We were up at 5:00 am and checked out of our Port Hardy cabin at 5:25. At 5:30 we were at the ferry terminal. You must arrive two hours before sailing so they can check your reservation and have time to get every vehicle boarded. This is a LONG ferry. The trip is scheduled to last 15 hours and every vehicle has the wheels chocked because it is not unsual to have some rough seas.
The entire nose of the ferry opens for the vechicles to drive in. It is not a small boat at all. There are lots of cabins if you wish to rent one, seating all over the place and a quiet lounge with paid seating at the bow; which is where we sat. It took over an hour to load the ferry and we were a little bit later than our 7:30 am sailing time. When all was ready to set sail the hydraulics put the nose down.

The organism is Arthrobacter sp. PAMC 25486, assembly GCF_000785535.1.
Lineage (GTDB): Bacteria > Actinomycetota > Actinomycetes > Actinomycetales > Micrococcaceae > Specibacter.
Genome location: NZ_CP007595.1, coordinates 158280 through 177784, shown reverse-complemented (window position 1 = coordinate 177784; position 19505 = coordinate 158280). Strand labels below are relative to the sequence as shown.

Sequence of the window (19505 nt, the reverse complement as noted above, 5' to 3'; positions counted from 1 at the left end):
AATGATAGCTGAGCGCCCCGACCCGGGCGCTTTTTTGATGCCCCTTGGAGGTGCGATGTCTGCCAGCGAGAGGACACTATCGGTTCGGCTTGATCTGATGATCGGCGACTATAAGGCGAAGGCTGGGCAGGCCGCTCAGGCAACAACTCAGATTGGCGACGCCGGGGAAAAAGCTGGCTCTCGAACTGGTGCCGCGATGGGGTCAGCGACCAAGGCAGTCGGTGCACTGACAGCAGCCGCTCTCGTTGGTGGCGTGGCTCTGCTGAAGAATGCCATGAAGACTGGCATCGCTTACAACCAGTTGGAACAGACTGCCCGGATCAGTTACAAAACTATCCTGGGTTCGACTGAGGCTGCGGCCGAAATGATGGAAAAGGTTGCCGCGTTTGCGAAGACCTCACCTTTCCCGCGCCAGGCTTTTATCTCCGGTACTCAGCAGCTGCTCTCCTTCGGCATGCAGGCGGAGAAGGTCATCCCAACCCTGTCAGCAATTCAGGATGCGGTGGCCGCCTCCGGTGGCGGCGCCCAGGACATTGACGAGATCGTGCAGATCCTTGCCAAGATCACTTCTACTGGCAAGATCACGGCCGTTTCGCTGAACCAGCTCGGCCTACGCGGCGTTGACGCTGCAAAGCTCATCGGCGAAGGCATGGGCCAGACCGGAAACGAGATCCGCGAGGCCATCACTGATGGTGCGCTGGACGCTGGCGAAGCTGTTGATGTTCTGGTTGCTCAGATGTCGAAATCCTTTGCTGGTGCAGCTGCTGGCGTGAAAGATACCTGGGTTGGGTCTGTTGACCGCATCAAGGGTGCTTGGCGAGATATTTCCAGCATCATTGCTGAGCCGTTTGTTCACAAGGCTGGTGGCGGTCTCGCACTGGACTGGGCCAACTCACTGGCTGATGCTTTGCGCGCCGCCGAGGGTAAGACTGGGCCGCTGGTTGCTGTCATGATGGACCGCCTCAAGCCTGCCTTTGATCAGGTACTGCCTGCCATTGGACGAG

And off we go. It was still raining from the night before when we got up and it rained all day long without let up. This dampened (pun intended) the anticipation of the journey somewhat as the Inside Passage route along the BC coast is beautiful. Not quite so much through rain drops and low clouds. Still we had good water and calm sailing the whole trip so we can’t complain. We could have been rock and rolling big time on rough seas.
There were a few points of interest along the way and whenever we approached one of them an announcement came over the public address system to tell us what to look for.